Abstract: The concept of cultural humility originated from the medical field and was first introduced by Tervalon and Murray-García (1998). Cultural humility is defined as understanding self and others; recognizing one’s prejudices and cultural misperceptions; engaging in continuous self-critique, challenging power differentials in working relationships and in organizations; developing an attitude of not knowing, and an openness to learn from the client (Danso, 2018). Given the severity of issues such as racial healthcare treatment discrepancies (Institute of Medicine, 2003), there is a need for cultural humility training in a broad range of areas including, but not limited to, the medical field. The behavior scientific contribution of Acceptance and Commitment Training (ACT) to this area of skill development provides a wide range of research and applications including the reduction of provider stigma (Masuda et al., 2007), and microaggressions in racially charged patient-provider interactions (Kanter et al. 2020). Conceptually, the ACT model which employs scientific processes to increase behavioral flexibility complement the foundational account of cultural humility. The purpose of the current poster is to articulate the conceptual connections between cultural humility and ACT, and discuss ways future interventions utilizing ACT may increase cultural humility in medical education and beyond.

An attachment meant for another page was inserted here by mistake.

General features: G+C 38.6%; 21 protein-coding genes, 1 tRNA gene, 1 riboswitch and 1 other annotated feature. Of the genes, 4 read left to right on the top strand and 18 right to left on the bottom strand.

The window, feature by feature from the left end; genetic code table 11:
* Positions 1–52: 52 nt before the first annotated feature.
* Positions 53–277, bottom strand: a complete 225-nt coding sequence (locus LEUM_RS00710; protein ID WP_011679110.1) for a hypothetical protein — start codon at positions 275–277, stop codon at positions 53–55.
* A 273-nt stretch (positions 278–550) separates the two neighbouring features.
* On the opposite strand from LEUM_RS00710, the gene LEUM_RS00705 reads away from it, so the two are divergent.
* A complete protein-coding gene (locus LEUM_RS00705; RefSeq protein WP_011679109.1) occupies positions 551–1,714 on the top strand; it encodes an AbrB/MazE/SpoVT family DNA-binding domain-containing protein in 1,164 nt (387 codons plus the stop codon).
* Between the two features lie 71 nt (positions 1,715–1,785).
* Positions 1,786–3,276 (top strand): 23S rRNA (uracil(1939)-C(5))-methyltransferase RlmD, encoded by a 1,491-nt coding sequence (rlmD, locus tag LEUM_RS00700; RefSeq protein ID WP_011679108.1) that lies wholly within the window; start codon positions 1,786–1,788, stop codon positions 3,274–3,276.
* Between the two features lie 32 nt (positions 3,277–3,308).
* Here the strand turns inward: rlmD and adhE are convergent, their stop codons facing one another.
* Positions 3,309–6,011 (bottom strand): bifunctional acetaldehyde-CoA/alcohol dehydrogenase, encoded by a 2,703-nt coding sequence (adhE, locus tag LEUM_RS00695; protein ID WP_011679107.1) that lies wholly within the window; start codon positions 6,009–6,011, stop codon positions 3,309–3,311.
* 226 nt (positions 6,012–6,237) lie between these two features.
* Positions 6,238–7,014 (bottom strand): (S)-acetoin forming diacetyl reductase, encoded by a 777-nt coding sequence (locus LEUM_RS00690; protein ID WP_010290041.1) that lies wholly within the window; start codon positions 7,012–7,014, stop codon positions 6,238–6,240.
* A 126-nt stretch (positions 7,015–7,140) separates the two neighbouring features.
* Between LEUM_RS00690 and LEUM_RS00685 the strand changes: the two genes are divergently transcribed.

Sustainability submission 39.

An Initial Evaluation on the Validity of an Itemized Climate Change Assessment

Area: CSS; Domain: Basic Research
SYDNEY JENSEN (Utah Valley University), Meagan Grasley (Utah Valley University), Caleb Stanley (Utah Valley University)
Discussant: Sarah M. Richling (Auburn University)
Abstract: